Recent reports claim that Attorney General Jeff Sessions is considering using genetic testing to confirm the relationships of children who enter the country with adults to determine if they share a genetic relationship.

The website the Daily Caller reported that Sessions suggested in a radio interview that the government might undertake genetic testing of refugees and migrants in an effort to prevent fraud and human trafficking.

This proposal is problematic, not only because DNA testing is unreliable and vulnerable to hacking, it is also an invasion of privacy and flies in the face of guidelines from the United Nations’ refugee agency.

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The German Stem Cell Network Has Compiled a Sample Text for Informed Consent

By Sara Gerke

Sara Gerke speaking
GSCN Conference in Jena in September, 2017

At the General Meeting of the German Stem Cell Network (GSCN) in Jena in September 2017, Tobias Cantz and I proposed the establishment of a new GSCN strategic working group.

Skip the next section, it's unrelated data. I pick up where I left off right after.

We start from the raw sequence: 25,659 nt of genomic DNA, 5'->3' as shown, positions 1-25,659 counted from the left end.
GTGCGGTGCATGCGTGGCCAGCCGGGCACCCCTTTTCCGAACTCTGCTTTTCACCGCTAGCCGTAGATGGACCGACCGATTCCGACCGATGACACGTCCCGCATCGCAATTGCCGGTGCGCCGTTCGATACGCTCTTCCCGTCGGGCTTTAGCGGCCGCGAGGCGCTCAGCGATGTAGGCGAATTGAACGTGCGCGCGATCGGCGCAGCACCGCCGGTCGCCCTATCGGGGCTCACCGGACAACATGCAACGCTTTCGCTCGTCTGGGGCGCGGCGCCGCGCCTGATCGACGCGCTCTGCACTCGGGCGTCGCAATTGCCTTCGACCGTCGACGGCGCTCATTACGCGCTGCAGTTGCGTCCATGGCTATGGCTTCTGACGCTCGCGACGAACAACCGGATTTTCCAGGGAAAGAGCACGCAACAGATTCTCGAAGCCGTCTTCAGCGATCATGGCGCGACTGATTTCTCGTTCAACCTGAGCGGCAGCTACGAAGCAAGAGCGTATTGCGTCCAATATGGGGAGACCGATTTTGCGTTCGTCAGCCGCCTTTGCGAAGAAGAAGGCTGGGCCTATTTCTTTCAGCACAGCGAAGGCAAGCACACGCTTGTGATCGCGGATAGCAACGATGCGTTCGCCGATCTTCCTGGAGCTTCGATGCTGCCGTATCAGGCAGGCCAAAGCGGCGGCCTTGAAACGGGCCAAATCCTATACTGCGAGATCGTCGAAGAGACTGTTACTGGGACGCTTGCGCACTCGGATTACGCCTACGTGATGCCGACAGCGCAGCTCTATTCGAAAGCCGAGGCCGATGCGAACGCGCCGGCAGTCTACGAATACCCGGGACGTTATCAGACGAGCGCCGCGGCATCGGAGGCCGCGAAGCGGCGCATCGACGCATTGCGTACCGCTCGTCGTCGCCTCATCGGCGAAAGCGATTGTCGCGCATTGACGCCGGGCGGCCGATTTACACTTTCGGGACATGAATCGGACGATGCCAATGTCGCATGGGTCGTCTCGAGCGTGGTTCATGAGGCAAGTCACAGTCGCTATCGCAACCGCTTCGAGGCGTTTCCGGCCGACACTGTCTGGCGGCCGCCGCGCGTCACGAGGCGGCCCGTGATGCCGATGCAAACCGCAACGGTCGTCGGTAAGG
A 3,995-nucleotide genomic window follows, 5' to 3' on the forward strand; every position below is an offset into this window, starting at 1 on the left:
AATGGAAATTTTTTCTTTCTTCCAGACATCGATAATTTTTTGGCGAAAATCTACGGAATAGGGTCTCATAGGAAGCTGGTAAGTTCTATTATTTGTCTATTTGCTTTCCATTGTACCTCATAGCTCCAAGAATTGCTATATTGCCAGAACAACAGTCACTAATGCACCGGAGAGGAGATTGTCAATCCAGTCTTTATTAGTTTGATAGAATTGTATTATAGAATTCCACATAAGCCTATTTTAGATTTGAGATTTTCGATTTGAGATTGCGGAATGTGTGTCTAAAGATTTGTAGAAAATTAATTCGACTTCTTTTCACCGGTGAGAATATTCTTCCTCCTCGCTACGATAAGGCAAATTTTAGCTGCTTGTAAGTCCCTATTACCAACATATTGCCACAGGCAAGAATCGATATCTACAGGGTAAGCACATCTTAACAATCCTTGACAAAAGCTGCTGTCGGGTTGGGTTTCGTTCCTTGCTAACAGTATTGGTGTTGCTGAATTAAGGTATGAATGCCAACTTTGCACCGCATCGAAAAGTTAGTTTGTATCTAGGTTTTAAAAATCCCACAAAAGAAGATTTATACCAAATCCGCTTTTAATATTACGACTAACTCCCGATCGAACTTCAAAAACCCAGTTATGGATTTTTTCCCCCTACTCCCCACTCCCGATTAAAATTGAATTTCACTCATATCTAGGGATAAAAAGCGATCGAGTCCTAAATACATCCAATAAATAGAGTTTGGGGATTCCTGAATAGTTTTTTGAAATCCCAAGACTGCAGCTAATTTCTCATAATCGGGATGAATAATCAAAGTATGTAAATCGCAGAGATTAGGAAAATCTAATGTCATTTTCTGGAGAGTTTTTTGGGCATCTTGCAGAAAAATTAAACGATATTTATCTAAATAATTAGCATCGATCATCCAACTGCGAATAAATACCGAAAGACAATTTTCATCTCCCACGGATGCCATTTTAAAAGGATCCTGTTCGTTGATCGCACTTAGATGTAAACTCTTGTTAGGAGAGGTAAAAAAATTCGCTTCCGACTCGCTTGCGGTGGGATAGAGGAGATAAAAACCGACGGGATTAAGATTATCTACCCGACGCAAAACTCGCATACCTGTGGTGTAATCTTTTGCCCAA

This new working group, known as ELSA, focuses on the ethical, legal and social aspects of the modern life sciences. ELSA aims to serve as a country-wide interdisciplinary platform for the exchange of information and for the analysis and discussion of challenges facing basic and applied stem cell research in Germany.

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World Trade Month: Trade’s impact on domestic drug prices

By Oliver Kim

Happy World Trade Month! While health policy is often seen as something particularly domestic, trade can have an impact on health policy here at home.

Just a day before President Trump’s speech outlining the administration’s approach to rising drug costs, the Pharmaceutical Research and Manufacturers of America (PhRMA) declared May as a time to “celebrate the many American companies exporting products around the world.” However, PhRMA also warned that “Americans should not subsidize the medicine costs in other wealthy countries.”